“Auhea Wale Oe Ei Nei” is the original composition of Lincoln Aldosa. His mele won a Ka ‘Umeke Ka’eo Native Hawaiian Writing Achievement Award in 2011. Lincoln’s notes and kaona of his mele are excerpted here:
The inspiration for this mele was my mother. Her name was Mary Elizabeth Kapuahaulani Aldosa. She was a great singer from a family of musicians. She died in 2007, right after I graduated high school. My siblings and I did a lot of things while she was sick, simply because we knew it would make her happy, and I think that’s why we all started to play music.
I wrote this song at age 19. I had waited until after she passed before learning to play music. I always refused to believe that she was really dying, and I never told her how I felt. I waited too long to do all these things, so if I could go back, what would I say? From this thought came the idea for this song.
To pick up on all the kaona in this mele, you would need to know a lot about my family and me. Let me give you one example of the kaona. The first line in this mele, “Auhea wale oe, ei nei” translates to “Where are you, ei nei” or, “Are you listening, ei nei”. The dual meaning of “auhea” is a good example of kaona. I am asking if mom is listening because she is no longer with us, and the question of where she is conveys a sense of being lost without her.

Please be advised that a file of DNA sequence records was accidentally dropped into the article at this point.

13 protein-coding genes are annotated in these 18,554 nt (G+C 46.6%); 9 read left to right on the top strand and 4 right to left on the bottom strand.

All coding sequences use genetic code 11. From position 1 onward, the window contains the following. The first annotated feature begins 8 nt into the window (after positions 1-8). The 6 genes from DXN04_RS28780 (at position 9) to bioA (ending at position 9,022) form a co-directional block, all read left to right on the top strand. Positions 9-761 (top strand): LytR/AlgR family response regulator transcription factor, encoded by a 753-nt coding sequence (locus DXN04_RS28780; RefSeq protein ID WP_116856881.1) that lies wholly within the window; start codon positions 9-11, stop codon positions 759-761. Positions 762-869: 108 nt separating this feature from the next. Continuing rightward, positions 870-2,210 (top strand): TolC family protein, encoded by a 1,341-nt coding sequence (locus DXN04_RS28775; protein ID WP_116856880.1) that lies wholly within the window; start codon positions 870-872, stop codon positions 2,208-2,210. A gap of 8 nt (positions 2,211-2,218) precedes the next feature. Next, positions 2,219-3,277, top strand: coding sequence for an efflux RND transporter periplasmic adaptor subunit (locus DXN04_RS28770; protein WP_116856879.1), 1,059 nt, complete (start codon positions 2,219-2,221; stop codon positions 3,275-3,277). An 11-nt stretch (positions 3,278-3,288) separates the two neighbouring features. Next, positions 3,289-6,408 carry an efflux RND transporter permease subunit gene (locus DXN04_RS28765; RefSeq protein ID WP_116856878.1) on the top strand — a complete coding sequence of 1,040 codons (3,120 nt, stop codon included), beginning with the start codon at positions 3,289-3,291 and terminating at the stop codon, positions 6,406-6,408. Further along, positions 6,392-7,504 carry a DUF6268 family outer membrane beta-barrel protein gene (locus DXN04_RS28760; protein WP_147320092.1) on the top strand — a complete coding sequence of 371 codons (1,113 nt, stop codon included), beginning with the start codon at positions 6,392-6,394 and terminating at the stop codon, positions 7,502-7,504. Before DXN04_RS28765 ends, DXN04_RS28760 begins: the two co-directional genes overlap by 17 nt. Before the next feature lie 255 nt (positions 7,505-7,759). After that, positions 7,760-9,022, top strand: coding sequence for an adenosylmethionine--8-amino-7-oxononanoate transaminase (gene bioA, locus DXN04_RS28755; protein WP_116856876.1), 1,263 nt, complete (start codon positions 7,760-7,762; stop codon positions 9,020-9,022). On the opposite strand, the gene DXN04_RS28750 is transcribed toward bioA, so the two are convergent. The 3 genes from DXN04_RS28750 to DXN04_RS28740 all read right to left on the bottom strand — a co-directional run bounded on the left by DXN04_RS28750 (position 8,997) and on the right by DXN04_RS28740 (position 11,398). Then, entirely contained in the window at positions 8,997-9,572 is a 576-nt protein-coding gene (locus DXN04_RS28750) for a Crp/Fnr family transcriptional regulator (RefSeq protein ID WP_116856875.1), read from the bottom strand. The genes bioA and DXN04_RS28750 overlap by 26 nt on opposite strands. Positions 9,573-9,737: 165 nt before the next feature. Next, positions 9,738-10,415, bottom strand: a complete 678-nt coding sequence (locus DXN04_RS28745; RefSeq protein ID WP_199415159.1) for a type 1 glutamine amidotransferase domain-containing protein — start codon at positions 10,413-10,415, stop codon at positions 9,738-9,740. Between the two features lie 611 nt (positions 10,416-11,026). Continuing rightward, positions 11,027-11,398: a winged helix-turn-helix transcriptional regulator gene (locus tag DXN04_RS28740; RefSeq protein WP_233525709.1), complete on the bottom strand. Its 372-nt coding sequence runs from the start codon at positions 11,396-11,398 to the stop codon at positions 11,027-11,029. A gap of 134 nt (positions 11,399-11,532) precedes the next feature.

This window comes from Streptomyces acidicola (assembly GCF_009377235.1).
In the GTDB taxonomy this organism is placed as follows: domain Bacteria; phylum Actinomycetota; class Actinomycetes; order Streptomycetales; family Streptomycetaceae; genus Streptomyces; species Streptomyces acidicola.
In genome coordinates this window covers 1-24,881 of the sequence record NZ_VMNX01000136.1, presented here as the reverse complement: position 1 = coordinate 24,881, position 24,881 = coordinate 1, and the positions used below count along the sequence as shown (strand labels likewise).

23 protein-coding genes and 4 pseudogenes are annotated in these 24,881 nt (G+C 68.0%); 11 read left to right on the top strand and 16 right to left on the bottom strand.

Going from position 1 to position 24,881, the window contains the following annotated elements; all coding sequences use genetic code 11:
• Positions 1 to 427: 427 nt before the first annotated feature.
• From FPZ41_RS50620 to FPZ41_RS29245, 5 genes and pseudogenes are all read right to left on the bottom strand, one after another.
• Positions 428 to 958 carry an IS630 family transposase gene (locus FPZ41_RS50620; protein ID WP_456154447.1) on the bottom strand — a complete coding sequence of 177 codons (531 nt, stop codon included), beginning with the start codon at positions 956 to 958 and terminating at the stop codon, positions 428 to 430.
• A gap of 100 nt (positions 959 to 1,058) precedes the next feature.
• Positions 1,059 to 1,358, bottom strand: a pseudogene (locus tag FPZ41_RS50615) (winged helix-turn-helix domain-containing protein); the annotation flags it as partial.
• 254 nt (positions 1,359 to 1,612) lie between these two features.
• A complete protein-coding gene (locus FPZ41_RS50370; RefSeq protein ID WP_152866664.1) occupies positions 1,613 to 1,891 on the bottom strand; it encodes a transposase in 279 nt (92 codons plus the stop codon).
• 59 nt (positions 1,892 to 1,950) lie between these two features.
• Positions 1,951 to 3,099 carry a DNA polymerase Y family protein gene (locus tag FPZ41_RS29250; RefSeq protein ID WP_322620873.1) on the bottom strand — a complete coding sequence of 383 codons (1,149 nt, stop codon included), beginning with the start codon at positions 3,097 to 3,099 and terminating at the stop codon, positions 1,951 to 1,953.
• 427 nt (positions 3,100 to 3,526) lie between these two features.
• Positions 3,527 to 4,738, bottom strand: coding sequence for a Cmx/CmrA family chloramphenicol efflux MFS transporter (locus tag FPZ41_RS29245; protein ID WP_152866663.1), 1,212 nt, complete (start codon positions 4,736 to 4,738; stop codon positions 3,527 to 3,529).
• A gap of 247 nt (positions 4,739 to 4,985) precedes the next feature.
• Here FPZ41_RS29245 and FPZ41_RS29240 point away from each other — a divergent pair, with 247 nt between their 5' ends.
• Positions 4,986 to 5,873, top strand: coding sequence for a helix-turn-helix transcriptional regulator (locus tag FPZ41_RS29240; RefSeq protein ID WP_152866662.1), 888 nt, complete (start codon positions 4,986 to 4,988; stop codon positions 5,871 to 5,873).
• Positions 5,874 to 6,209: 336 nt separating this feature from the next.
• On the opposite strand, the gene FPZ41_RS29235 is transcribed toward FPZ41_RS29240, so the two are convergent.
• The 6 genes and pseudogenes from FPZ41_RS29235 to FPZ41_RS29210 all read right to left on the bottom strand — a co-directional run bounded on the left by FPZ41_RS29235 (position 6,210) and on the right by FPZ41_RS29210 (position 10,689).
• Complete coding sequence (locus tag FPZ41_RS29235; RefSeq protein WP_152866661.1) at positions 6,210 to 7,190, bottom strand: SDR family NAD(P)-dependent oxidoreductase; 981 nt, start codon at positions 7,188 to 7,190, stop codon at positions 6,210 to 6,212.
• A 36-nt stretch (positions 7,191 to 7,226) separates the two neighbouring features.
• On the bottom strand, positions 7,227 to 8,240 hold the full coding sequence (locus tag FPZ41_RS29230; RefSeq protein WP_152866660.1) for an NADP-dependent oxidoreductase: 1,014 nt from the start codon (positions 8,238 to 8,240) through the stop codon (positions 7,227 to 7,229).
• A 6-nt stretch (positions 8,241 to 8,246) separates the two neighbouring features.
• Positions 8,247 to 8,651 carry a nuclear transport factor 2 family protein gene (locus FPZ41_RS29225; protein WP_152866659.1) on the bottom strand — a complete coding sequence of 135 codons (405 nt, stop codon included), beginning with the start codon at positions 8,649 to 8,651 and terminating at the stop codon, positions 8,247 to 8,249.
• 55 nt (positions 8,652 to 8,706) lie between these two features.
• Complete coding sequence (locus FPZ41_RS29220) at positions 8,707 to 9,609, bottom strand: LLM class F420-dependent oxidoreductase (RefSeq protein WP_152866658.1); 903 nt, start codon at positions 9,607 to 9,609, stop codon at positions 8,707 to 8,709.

Hawaiian language in music needs to evolve. We need to see an innovative use of the Hawaiian language in music. The old songs are great, and I love to listen to them, but if we don’t write our own mele, the language might start to fade again. This is why I believe that everything written in the Hawaiian language has something to do with Hawaiian issues, because when the ‘oli, mele, hula, music, and art cease to exist, so will the Hawaiian language.